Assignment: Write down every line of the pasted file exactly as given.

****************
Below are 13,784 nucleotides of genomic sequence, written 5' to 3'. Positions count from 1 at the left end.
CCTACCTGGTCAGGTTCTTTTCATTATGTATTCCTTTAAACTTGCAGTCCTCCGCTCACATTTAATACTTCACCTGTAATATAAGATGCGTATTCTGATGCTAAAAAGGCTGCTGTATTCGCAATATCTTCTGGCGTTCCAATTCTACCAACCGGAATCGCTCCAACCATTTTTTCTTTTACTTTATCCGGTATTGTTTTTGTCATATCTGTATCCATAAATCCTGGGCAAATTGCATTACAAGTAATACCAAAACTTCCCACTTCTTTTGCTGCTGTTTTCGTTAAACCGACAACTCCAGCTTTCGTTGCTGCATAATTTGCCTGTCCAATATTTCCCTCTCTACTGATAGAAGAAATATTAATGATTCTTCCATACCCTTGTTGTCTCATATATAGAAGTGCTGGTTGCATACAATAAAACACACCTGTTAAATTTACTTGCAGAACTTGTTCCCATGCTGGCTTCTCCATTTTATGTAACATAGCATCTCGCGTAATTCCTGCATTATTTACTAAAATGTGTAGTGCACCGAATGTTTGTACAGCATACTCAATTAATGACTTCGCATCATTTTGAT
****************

Below are 13,784 nucleotides of genomic sequence, written 5' to 3'. Positions count from 1 at the left end.
CCTACCTGGTCAGGTTCTTTTCATTATGTATTCCTTTAAACTTGCAGTCCTCCGCTCACATTTAATACTTCACCTGTAATATAAGATGCGTATTCTGATGCTAAAAAGGCTGCTGTATTCGCAATATCTTCTGGCGTTCCAATTCTACCAACCGGAATCGCTCCAACCATTTTTTCTTTTACTTTATCCGGTATTGTTTTTGTCATATCTGTATCCATAAATCCTGGGCAAATTGCATTACAAGTAATACCAAAACTTCCCACTTCTTTTGCTGCTGTTTTCGTTAAACCGACAACTCCAGCTTTCGTTGCTGCATAATTTGCCTGTCCAATATTTCCCTCTCTACTGATAGAAGAAATATTAATGATTCTTCCATACCCTTGTTGTCTCATATATAGAAGTGCTGGTTGCATACAATAAAACACACCTGTTAAATTTACTTGCAGAACTTGTTCCCATGCTGGCTTCTCCATTTTATGTAACATAGCATCTCGCGTAATTCCTGCATTATTTACTAAAATGTGTAGTGCACCGAATGTTTGTACAGCATACTCAATTAATGACTTCGCATCATTTTGAT